Which Joe gave his name to ‘sloppy joes’? We look at five interesting sandwiches and their lexical origins.
1Any plant of the genus "Amaranthus", typically having small green, red, or purple tinted flowers. Certain varieties are grown for food.
- ‘This and a nearby plant were the first seabeach amaranth seen in more than 30 years.’
- ‘For tiny grains like teff and amaranth, use a very fine mesh strainer.’
- ‘Garnish with sea urchin, caviar, amaranth and yuzu zest.’
- ‘Several important crops are members of these families, with amaranth probably one of the most promising unexploited food and fodder crops.’
- ‘The organization of leaf traces in amaranths is very peculiar.’
2An imaginary flower that never fades.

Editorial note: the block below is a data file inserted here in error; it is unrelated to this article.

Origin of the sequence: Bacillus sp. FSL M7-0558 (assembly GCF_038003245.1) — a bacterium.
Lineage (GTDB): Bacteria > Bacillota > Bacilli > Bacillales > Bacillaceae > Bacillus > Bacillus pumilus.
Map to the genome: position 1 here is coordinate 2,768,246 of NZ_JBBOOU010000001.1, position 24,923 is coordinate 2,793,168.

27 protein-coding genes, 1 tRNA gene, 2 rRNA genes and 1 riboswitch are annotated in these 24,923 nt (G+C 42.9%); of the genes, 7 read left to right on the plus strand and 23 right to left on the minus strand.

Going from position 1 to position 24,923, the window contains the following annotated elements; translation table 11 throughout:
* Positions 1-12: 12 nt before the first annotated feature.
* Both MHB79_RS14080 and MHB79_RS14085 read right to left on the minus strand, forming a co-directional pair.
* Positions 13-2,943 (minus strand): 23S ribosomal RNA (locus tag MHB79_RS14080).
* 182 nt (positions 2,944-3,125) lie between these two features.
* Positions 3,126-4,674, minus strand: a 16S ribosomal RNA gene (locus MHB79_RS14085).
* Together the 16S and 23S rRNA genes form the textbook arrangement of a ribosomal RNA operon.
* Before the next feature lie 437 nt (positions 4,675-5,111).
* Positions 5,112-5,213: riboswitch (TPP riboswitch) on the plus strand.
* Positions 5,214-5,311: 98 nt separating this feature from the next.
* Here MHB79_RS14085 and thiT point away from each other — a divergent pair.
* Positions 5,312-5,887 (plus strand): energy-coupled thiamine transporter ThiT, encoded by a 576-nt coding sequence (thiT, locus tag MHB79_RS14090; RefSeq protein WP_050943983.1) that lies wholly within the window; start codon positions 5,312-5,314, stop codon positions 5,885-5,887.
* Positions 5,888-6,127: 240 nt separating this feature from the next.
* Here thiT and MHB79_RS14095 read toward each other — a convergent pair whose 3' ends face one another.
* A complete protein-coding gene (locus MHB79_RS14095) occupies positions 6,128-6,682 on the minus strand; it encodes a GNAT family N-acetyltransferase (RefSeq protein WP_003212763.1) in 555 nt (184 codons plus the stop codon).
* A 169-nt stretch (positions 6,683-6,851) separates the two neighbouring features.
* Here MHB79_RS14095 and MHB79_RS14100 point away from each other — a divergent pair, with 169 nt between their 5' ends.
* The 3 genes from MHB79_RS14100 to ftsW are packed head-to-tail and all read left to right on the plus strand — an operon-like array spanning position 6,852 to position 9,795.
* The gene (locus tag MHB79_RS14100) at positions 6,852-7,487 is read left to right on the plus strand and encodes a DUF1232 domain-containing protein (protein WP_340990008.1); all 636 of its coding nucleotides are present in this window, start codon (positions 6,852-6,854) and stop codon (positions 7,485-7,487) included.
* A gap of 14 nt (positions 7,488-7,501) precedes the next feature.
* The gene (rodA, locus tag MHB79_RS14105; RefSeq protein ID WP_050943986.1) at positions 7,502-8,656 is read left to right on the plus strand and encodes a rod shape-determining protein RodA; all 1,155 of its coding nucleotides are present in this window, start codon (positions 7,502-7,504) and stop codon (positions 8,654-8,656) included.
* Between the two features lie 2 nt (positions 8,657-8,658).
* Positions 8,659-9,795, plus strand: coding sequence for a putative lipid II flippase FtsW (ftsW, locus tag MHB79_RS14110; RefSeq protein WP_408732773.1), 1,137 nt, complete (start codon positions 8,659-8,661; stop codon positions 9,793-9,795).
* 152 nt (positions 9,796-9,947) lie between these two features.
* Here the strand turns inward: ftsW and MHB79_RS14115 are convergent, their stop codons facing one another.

- ‘A rose and an amaranth blossomed side by side in a garden.’
- ‘It is to last and never fade like the amaranth flowers.’
3A purple color.
- ‘It is intense ruby in colour, tending towards a lively amaranth.’
- ‘Then the dyed cloth becomes black and shines with amaranth.’
- ‘The grey and the amaranth show on the surface through the beige.’
Mid 16th century: from French amarante or modern Latin amaranthus, alteration (on the pattern of plant names ending in -anthus, from Greek anthos flower) of Latin amarantus, from Greek amarantos everlasting from a- not + marainein wither.
Are you looking for a word for a foolish person? We explore twelve interesting words to describe the dunderheads in your life.
Before you run for the hills, let’s run through a list of ‘run’ expressions that are running through our minds.
The definitions of ‘buddy’ and ‘bro’ in the OED have recently been revised. We explore their history and increase in popularity.